The formation of the complex network architecture of neural systems is subject to multiple structural and functional constraints. Two obvious but apparently contradictory constraints are low wiring cost and high processing efficiency, characterized by short overall wiring length and a small average number of processing steps, respectively. Growing evidence shows that neural networks are results from a trade-off between physical cost and functional value of the topology. However, the relationship between these competing constraints and complex topology is not well understood quantitatively. We explored this relationship systematically by reconstructing two known neural networks, Macaque cortical connectivity and C. elegans neuronal connections, from combinatory optimization of wiring cost and processing efficiency constraints, using a control parameter ?, and comparing the reconstructed networks to the real networks. We found that in both neural systems, the reconstructed networks derived from the two constraints can reveal some important relations between the spatial layout of nodes and the topological connectivity, and match several properties of the real networks. The reconstructed and real networks had a similar modular organization in a broad range of ?, resulting from spatial clustering of network nodes. Hubs emerged due to the competition of the two constraints, and their positions were close to, and partly coincided, with the real hubs in a range of ? values. The degree of nodes was correlated with the density of nodes in their spatial neighborhood in both reconstructed and real networks. Generally, the rebuilt network matched a significant portion of real links, especially short-distant ones. These findings provide clear evidence to support the hypothesis of trade-off between multiple constraints on brain networks. The two constraints of wiring cost and processing efficiency, however, cannot explain all salient features in the real networks. The discrepancy suggests that there are further relevant factors that are not yet captured here.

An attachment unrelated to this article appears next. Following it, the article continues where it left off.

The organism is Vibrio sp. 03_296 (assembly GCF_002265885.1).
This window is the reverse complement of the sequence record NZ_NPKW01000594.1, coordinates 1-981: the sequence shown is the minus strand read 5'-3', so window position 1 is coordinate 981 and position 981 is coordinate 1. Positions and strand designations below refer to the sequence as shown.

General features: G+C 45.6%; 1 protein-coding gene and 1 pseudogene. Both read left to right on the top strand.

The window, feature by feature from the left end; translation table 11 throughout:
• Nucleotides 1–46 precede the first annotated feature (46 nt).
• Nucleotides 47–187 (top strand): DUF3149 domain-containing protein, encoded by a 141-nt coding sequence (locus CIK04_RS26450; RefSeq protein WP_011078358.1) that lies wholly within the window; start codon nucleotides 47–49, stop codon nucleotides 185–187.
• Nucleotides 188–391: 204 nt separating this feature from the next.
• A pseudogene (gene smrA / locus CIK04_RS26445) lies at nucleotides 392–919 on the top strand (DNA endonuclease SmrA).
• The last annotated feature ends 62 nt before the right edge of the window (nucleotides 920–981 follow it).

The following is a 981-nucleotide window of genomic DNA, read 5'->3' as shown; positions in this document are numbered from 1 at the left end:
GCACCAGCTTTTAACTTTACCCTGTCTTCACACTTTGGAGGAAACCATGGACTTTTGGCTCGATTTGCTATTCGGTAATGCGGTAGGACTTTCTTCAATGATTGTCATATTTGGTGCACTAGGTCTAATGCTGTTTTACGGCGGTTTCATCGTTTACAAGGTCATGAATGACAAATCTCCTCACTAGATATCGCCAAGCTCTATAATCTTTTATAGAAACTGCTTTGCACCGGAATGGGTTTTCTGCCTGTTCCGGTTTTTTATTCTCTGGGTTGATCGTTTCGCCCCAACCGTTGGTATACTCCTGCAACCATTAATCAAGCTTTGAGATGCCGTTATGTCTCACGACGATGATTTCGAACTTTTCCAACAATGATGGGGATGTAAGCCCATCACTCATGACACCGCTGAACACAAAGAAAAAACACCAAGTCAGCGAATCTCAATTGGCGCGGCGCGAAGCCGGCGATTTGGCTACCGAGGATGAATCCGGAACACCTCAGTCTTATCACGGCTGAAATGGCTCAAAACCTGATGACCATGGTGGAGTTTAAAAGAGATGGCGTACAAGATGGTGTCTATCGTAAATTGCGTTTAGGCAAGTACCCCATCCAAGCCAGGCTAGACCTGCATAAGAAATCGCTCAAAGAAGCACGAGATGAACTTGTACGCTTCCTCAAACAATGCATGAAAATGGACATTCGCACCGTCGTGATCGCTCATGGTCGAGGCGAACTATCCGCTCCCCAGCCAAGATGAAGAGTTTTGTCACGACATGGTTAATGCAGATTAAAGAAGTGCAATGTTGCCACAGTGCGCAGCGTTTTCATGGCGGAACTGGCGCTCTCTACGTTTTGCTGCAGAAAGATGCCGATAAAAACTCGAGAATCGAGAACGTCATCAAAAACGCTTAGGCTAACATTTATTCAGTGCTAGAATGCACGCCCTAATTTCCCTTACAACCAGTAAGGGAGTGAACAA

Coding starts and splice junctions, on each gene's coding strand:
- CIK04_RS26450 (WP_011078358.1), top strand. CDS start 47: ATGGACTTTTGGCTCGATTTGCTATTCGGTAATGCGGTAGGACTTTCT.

In post-unification Germany, lingering conflicts between East and West Germans have found some unusual outlets, including a debate of the relative superiority of East and West German Ampelmännchen pedestrian traffic signs. In our study, we probed the visual efficacy of East and West German Ampelmännchen signs with a Stroop-like conflict task. We found that the distinctive East German man-with-hat figures were more resistant to conflicting information, and in turn produced greater interference when used as distractors. These findings demonstrate Stroop-like effects for real-life objects, such as traffic signs, and underline the practical utility of an East German icon.
Phosphenes are commonly evoked by transcranial magnetic stimulation (TMS) to study the functional organization, connectivity, and excitability of the human visual brain. For years, phosphenes have been documented only from stimulating early visual areas (V1-V3) and a handful of specialized visual regions (V4, V5/MT+) in occipital cortex. Recently, phosphenes were reported after applying TMS to a region of posterior parietal cortex involved in the top-down modulation of visuo-spatial processing. In the present study, we systematically characterized parietal phosphenes to determine if they are generated directly by local mechanisms or emerge through indirect activation of other visual areas. Using technology developed in-house to record the subjective features of phosphenes, we found no systematic differences in the size, shape, location, or frame-of-reference of parietal phosphenes when compared to their occipital counterparts. In a second experiment, discrete deactivation by 1 Hz repetitive TMS yielded a double dissociation: phosphene thresholds increased at the deactivated site without producing a corresponding change at the non-deactivated location. Overall, the commonalities of parietal and occipital phosphenes, and our ability to independently modulate their excitability thresholds, lead us to conclude that they share a common neural basis that is separate from either of the stimulated regions.